The Slavic world for Elephant 'Slon' is a borrowing from the Eastern Asiatic Languages.

All of the words in Sanskrit for 'elephant' are etymologically related to grasping, king, large, etc. and not from Dravidian languages. In fact, the Dravidian words for elephant are not even found in the Sanskrit languages. So Aryans did not learn about elephants from them.

So, you explain to me how Germans, Slavs, and Hitties all have retain the PIE for elephant, but have now applied the meaning to "camel/hunchback", if their ancestors did not migrate from India, through central Asia where the Bactrian camel existed, and into Europe?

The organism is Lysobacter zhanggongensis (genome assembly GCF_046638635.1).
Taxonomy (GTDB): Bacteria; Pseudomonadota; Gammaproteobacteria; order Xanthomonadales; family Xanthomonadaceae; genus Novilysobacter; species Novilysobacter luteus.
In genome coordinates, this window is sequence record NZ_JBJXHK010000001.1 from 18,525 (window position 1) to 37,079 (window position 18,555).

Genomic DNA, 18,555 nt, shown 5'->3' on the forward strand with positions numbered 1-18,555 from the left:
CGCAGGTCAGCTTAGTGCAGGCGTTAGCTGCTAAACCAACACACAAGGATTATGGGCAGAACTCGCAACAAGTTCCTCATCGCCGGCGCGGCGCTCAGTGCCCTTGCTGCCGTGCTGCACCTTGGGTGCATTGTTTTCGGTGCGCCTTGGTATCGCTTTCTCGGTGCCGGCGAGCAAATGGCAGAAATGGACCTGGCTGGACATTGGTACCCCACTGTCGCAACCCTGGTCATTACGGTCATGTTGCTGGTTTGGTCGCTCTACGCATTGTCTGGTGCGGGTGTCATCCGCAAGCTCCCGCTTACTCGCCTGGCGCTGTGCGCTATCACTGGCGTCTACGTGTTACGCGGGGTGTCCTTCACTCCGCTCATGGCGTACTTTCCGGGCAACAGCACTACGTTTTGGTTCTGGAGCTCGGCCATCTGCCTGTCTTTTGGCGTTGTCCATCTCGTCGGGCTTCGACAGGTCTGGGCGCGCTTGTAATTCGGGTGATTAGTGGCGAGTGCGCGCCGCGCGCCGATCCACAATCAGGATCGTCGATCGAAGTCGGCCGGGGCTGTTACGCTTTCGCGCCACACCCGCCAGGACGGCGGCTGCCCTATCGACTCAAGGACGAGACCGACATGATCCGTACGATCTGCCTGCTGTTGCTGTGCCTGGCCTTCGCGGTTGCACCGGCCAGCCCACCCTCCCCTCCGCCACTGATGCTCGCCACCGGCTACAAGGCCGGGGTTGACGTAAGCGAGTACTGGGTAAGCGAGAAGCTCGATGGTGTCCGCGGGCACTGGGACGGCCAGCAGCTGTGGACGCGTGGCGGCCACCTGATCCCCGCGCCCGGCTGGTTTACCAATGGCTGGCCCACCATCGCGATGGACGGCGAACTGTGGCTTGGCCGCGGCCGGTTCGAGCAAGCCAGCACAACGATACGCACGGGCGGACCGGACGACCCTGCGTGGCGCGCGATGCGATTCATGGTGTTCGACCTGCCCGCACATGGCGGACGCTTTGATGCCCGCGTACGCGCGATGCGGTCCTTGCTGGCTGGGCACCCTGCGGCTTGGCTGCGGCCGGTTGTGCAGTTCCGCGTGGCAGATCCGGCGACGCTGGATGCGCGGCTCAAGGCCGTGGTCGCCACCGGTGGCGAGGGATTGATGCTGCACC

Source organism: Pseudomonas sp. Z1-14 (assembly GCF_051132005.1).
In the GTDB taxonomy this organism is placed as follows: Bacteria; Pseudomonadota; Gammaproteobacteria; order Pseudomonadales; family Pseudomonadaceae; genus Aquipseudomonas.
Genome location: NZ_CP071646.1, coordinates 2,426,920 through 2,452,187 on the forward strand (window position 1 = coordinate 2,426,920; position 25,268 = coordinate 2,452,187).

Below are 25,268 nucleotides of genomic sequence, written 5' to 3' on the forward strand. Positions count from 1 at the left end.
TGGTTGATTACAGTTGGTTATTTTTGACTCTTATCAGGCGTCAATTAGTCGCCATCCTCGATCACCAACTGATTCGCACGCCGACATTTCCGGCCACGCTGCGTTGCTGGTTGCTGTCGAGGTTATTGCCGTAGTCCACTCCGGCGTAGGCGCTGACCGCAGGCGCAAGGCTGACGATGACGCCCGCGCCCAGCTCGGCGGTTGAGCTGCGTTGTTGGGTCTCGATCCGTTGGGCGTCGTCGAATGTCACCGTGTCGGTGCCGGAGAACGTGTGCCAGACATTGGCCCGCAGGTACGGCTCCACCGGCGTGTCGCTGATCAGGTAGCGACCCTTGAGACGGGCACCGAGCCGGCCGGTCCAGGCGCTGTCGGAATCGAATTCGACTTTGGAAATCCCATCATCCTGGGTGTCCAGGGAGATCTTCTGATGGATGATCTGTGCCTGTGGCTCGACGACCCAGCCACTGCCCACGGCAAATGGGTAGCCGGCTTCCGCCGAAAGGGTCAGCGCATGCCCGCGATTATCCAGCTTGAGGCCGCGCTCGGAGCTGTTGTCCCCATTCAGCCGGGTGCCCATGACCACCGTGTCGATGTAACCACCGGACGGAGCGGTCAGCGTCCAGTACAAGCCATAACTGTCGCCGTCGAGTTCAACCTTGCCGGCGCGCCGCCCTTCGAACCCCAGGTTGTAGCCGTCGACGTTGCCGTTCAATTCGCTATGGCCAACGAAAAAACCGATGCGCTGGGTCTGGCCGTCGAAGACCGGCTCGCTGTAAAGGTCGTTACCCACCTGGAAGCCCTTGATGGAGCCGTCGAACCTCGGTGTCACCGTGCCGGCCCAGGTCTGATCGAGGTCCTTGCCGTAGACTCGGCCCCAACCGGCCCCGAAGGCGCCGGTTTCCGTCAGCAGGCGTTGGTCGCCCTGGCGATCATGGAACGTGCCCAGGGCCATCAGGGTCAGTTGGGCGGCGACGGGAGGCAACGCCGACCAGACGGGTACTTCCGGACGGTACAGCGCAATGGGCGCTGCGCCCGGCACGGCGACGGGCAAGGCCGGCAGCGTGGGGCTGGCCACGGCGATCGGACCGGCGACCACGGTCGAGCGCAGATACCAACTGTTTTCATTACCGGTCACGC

This would be the most convincing case.

Last edited by Bharadwaja Brahmin; November 28th, 2017 at 08:59 AM.
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Old November 28th, 2017, 08:20 AM   #42

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I am not claiming they rode donkeys, you are putting words in my mouth.

What you are trying to do is limit the word "horse" to "caballus" to try to support your claim that India had no horses, but this is biologically incorrect because there are many species of horses, for example Przewalski's horse and the recently extinct Tarpan . All of those are "horses", so now you have 2 other species of horses that aren't "Caballus", which means that the horse isn't just the "caballus".

Now, I quoted that large paragraph in a previous reply, which you probably ignored, that shows evidence of horses and horse domestication all throughout India going back thousands of years, which supports that horses also did exist in India.